The Great Reckoning
|Alice Poon||Nov 15, 2008|
The article is an exceptionally long one, but it’s worth the read.
In the article, Lewis tells the story of how Steve Eisman of Frontpoint Partners, along with his co-workers Vincent Daniel and Danny Moses, set out to unravel the Wall Street mendacities and black-box swindles that ultimately led to the mammoth financial beast going belly up, and on the way made some lucrative bets by shorting the mortgage-backed bond market.
“Lots of firms were lending money to people who shouldn’t have been borrowing it. They thought Alan Greenspan’s decision after the internet bust to lower interest rates to 1 percent was a travesty that would lead to some terrible day of reckoning.”
“What he (Eisman) underestimated was the total unabashed complicity of the upper class of American capitalism. For instance, he knew that the big Wall Street investment banks took huge piles of loans that in and of themselves might be rated BBB, threw them into a trust, carved the trust into tranches, and wound up with 60 percent of the new total being rated AAA....... These bonds could then be sold to investors—pension funds, insurance companies—who were allowed to invest only in highly rated securities.”
“‘That Wall Street has gone down because of this is justice,’ he says. ‘They fucked people. They built a castle to rip people off. Not once in all these years have I (Eisman) come across a person inside a big Wall Street firm who was having a crisis of conscience.’”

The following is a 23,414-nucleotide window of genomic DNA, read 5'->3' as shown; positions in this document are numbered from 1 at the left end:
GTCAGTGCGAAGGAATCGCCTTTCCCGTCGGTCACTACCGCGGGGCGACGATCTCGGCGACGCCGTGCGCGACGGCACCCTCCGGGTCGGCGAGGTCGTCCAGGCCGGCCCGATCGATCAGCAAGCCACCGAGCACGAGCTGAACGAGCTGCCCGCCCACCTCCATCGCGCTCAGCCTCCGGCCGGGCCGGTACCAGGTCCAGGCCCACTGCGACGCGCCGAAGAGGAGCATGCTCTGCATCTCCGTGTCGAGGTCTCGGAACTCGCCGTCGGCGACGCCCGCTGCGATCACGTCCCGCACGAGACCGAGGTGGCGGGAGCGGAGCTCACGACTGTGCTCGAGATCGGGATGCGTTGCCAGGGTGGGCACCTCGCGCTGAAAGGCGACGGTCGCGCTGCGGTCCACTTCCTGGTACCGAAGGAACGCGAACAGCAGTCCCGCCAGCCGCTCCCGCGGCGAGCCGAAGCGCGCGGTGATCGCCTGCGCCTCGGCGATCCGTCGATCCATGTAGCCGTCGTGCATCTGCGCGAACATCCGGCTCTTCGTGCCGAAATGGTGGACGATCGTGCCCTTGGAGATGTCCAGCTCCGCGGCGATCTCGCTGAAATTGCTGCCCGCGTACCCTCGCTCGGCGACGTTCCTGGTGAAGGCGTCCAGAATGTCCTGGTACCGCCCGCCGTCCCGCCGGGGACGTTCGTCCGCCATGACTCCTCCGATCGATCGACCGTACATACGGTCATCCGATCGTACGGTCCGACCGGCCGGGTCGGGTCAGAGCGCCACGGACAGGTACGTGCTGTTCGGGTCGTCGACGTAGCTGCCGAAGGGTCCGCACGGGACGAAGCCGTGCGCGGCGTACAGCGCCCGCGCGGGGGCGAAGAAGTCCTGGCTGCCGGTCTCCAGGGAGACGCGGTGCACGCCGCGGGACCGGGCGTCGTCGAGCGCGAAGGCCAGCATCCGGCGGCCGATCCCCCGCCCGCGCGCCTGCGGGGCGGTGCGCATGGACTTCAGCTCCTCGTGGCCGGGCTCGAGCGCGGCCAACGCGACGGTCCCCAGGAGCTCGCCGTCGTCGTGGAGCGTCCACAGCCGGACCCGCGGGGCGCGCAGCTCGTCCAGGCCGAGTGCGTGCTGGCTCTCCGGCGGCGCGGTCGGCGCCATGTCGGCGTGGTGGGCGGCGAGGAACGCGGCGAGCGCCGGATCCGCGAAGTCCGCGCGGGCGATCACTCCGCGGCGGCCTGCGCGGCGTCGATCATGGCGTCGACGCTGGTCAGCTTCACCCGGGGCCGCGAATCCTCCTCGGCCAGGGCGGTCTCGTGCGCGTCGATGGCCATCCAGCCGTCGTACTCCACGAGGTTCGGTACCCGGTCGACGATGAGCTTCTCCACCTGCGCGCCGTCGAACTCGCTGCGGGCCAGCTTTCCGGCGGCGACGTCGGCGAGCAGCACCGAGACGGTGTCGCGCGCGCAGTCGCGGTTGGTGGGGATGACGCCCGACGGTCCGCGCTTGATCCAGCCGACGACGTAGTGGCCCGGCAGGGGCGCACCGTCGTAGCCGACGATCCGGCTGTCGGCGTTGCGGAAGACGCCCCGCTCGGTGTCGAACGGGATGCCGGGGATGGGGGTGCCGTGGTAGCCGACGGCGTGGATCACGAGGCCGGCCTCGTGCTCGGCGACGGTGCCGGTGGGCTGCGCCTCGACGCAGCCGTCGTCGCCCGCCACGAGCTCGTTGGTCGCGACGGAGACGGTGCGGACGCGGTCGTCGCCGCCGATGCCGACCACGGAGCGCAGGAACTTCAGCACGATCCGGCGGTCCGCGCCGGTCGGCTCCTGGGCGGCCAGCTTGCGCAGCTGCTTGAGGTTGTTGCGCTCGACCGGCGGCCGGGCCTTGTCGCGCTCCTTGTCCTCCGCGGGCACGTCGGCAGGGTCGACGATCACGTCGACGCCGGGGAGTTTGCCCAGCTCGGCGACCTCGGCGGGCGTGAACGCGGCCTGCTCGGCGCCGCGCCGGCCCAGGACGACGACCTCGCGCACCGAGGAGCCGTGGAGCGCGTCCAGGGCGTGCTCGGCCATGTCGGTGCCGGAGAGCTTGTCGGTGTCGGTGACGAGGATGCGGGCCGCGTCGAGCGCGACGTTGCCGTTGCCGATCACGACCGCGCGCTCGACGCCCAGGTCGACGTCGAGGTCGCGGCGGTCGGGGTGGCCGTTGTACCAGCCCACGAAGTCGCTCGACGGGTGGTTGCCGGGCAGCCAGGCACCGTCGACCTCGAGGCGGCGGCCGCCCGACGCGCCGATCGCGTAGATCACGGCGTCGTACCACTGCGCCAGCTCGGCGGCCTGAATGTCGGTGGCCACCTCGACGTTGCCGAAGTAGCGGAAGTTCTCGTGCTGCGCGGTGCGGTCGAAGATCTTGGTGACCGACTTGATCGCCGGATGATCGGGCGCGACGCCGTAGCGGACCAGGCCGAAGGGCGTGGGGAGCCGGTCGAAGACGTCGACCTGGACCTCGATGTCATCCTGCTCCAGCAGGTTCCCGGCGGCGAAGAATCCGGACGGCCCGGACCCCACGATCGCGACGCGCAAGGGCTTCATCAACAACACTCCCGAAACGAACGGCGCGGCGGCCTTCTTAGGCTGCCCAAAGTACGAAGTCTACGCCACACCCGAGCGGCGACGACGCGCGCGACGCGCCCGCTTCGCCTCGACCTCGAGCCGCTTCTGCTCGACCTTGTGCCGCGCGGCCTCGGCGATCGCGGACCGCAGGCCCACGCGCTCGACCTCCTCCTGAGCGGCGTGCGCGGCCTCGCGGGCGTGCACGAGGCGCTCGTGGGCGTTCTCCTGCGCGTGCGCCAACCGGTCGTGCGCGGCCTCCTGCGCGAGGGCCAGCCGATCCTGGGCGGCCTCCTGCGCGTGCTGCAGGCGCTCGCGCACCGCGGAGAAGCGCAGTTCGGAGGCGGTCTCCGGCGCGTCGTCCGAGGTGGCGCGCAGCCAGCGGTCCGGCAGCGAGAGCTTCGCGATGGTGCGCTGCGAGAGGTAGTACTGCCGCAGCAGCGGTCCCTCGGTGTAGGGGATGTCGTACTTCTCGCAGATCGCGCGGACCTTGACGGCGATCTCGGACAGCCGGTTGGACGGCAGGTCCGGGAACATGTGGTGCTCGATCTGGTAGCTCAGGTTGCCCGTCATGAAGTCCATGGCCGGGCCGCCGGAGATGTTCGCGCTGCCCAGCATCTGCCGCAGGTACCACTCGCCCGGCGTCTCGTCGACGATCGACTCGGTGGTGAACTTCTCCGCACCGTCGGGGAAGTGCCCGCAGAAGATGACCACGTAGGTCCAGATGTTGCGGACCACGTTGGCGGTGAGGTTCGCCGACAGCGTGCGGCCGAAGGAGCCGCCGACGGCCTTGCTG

After the story about the trio’s quest ends, Lewis goes on to record a recent interesting lunch meeting that he had with his former boss, John Gutfreund, the former CEO of Salomon Brothers, who was the innovator of the mortgage derivatives in 1986. Gutfreund, whom Lewis had thought of as a die-hard materialist, seemed to have been converted, probably due to his own personal misfortune after he had been forced to resign from Salomon Brothers. He told Lewis that he thought the main reason for the financial disaster was greed – both of investors and of the bankers. Lewis thought the problem was with the system of incentives that channeled the greed. Gutfreund also agreed that the main effect of turning a partnership into a corporation was to transfer the financial risk to the shareholders. In short, Gutfreund finally came round to admitting that many of Wall Street’s actions are unethical but unfortunately greed-driven investors often fall prey to those actions.
I think Lewis hit the nail on the head when he said the problem with Wall Street is with the system of incentives that channeled the greed. I’ve read somewhere that on average each Goldman Sachs staff earned US$600,000 last year. And at AIG Financial Products in London, where the head count was 377, each staff on average used to earn more than US$1 million a year before the bailout. It goes without saying that the most obscene compensation packages went to the CEOs.